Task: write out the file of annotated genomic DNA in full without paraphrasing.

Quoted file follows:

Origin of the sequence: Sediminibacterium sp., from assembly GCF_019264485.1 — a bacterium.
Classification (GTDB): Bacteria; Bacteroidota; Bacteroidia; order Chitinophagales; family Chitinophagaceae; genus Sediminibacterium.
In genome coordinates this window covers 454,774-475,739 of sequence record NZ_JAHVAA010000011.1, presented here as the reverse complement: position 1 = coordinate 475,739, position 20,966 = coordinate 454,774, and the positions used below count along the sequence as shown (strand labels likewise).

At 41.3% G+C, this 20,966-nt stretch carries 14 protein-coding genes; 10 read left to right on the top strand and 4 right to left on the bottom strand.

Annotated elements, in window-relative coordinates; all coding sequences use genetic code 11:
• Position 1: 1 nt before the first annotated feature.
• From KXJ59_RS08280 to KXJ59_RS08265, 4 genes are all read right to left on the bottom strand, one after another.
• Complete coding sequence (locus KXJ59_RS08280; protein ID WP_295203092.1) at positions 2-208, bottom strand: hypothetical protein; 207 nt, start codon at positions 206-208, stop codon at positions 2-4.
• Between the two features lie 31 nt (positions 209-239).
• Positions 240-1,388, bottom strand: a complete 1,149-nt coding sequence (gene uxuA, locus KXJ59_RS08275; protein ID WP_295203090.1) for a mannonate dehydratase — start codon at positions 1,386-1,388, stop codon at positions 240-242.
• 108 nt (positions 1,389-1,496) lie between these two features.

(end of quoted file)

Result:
Origin of the sequence: Sediminibacterium sp., from assembly GCF_019264485.1 — a bacterium.
Classification (GTDB): Bacteria; Bacteroidota; Bacteroidia; order Chitinophagales; family Chitinophagaceae; genus Sediminibacterium.
In genome coordinates this window covers 454,774-475,739 of sequence record NZ_JAHVAA010000011.1, presented here as the reverse complement: position 1 = coordinate 475,739, position 20,966 = coordinate 454,774, and the positions used below count along the sequence as shown (strand labels likewise).

At 41.3% G+C, this 20,966-nt stretch carries 14 protein-coding genes; 10 read left to right on the top strand and 4 right to left on the bottom strand.

Annotated elements, in window-relative coordinates; all coding sequences use genetic code 11:
• Position 1: 1 nt before the first annotated feature.
• From KXJ59_RS08280 to KXJ59_RS08265, 4 genes are all read right to left on the bottom strand, one after another.
• Complete coding sequence (locus KXJ59_RS08280; protein ID WP_295203092.1) at positions 2-208, bottom strand: hypothetical protein; 207 nt, start codon at positions 206-208, stop codon at positions 2-4.
• Between the two features lie 31 nt (positions 209-239).
• Positions 240-1,388, bottom strand: a complete 1,149-nt coding sequence (gene uxuA, locus KXJ59_RS08275; protein ID WP_295203090.1) for a mannonate dehydratase — start codon at positions 1,386-1,388, stop codon at positions 240-242.
• 108 nt (positions 1,389-1,496) lie between these two features.